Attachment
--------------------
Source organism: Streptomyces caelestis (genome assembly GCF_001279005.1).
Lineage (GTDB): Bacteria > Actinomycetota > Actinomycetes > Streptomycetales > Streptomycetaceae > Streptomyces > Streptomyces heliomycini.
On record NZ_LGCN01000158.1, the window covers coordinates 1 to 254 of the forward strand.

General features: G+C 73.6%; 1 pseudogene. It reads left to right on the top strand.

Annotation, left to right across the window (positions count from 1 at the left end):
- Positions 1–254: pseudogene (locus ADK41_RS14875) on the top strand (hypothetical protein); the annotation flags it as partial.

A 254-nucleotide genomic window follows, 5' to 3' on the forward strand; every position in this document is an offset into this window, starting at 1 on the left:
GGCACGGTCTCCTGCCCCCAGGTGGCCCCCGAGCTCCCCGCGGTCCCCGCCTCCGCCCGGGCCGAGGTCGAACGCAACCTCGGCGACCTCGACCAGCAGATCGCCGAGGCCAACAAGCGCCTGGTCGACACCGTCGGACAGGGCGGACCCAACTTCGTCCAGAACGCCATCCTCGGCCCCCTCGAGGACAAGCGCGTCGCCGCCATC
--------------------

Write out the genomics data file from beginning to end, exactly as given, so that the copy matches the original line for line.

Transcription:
Source organism: Streptomyces caelestis (genome assembly GCF_001279005.1).
Lineage (GTDB): Bacteria > Actinomycetota > Actinomycetes > Streptomycetales > Streptomycetaceae > Streptomyces > Streptomyces heliomycini.
On record NZ_LGCN01000158.1, the window covers coordinates 1 to 254 of the forward strand.

General features: G+C 73.6%; 1 pseudogene. It reads left to right on the top strand.

Annotation, left to right across the window (positions count from 1 at the left end):
- Positions 1–254: pseudogene (locus ADK41_RS14875) on the top strand (hypothetical protein); the annotation flags it as partial.

A 254-nucleotide genomic window follows, 5' to 3' on the forward strand; every position in this document is an offset into this window, starting at 1 on the left:
GGCACGGTCTCCTGCCCCCAGGTGGCCCCCGAGCTCCCCGCGGTCCCCGCCTCCGCCCGGGCCGAGGTCGAACGCAACCTCGGCGACCTCGACCAGCAGATCGCCGAGGCCAACAAGCGCCTGGTCGACACCGTCGGACAGGGCGGACCCAACTTCGTCCAGAACGCCATCCTCGGCCCCCTCGAGGACAAGCGCGTCGCCGCCATC